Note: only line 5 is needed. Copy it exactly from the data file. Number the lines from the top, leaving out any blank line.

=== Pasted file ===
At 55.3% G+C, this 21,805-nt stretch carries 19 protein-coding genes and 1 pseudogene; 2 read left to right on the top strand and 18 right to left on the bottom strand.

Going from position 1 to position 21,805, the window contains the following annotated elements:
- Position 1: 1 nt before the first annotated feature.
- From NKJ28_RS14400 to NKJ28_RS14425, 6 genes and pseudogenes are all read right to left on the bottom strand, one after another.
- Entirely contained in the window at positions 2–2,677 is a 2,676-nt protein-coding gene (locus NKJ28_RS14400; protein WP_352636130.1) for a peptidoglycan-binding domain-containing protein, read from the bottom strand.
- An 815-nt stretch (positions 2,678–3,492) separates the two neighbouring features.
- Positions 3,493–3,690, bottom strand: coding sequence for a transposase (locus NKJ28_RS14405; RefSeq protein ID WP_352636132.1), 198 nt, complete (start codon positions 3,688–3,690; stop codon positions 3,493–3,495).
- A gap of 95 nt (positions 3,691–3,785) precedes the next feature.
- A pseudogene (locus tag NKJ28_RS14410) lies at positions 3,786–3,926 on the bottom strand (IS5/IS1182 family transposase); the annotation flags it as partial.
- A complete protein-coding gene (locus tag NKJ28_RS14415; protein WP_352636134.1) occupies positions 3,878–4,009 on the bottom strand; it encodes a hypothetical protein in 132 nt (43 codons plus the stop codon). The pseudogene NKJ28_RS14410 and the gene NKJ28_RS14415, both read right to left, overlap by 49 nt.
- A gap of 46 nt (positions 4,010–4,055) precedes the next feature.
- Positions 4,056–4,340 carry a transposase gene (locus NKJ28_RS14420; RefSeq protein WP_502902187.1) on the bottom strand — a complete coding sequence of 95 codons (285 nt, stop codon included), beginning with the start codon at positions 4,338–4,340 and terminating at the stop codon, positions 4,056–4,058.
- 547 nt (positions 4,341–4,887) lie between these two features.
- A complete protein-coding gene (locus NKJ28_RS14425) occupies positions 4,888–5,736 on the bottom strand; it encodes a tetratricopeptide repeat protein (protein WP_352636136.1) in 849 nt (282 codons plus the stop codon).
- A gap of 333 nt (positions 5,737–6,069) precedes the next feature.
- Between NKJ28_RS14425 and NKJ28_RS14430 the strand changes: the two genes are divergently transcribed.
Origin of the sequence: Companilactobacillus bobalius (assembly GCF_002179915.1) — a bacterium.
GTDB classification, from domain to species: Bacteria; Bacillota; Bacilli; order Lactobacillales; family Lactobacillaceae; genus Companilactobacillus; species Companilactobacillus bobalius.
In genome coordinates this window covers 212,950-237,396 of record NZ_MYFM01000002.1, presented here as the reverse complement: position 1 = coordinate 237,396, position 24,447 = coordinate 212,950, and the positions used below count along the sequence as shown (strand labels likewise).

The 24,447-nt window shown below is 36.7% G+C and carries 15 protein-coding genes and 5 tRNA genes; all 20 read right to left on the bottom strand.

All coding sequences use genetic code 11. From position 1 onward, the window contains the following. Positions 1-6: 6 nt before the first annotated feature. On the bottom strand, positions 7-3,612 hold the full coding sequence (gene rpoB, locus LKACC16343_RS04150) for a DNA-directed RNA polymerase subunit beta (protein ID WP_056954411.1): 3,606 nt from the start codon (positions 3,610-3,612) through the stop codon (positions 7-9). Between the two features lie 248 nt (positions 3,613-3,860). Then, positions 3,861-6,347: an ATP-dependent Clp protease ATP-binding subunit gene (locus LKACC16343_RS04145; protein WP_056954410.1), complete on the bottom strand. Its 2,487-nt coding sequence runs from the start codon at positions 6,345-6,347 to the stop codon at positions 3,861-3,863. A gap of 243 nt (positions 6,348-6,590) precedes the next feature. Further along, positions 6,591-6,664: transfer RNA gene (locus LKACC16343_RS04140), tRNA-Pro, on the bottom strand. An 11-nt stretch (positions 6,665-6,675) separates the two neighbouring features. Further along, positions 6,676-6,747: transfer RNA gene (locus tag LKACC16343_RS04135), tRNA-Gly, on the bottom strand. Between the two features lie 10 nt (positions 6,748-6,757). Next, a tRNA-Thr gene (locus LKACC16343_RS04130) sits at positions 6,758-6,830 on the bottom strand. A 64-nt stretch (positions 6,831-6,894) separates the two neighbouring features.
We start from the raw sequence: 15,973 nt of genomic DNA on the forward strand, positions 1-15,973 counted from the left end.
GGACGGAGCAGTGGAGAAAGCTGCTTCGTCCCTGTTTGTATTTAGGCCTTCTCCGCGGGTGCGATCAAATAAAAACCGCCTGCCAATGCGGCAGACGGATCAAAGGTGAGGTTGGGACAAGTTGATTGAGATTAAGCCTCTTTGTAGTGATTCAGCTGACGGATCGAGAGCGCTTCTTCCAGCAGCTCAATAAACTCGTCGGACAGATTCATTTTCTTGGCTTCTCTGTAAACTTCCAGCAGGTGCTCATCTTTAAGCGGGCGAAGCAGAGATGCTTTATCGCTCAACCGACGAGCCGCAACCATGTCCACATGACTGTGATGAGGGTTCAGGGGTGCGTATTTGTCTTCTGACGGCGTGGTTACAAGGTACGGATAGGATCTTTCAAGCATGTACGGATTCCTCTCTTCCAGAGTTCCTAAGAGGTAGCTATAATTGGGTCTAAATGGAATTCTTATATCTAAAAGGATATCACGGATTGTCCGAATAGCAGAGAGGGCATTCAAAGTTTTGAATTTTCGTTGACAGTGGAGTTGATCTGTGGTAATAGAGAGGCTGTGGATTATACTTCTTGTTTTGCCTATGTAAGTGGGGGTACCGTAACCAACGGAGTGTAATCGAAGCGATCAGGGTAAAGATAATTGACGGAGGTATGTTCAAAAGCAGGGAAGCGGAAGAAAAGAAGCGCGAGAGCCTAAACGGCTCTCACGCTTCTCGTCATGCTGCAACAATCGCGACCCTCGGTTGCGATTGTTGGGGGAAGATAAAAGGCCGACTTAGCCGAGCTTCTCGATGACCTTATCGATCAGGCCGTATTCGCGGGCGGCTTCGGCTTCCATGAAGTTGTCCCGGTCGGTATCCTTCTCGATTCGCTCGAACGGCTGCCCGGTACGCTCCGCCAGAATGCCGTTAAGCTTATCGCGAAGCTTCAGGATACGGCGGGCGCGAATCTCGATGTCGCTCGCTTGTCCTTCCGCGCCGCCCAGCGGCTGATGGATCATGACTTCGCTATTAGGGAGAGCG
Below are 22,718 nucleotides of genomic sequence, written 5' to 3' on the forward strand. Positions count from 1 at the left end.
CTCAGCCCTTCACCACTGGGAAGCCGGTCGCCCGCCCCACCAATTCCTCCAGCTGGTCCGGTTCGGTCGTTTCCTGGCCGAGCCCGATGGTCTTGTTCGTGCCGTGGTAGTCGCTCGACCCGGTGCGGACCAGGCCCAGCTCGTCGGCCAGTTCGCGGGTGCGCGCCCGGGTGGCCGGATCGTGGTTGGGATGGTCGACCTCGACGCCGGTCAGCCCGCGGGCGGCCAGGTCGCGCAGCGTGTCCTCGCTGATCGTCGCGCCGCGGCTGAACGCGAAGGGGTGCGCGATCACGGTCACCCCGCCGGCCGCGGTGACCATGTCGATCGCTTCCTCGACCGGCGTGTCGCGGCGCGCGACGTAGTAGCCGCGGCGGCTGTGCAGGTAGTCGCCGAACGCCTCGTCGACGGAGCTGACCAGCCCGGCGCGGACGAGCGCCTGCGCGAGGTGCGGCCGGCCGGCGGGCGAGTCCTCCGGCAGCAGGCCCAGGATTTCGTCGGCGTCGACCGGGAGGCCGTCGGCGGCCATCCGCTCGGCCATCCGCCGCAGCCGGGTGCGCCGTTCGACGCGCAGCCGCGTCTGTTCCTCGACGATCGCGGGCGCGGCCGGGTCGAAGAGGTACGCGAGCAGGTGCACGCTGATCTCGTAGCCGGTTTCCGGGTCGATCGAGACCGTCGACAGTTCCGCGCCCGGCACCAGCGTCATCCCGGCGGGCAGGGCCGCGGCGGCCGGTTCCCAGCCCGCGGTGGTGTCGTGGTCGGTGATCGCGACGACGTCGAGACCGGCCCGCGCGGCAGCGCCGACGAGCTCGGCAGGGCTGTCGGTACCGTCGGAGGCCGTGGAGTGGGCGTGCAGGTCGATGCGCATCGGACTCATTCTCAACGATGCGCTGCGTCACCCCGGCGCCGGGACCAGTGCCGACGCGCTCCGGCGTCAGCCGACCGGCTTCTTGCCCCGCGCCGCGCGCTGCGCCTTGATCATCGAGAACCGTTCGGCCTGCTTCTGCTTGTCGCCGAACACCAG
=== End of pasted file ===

- Entirely contained in the window at positions 2–2,677 is a 2,676-nt protein-coding gene (locus NKJ28_RS14400; protein WP_352636130.1) for a peptidoglycan-binding domain-containing protein, read from the bottom strand.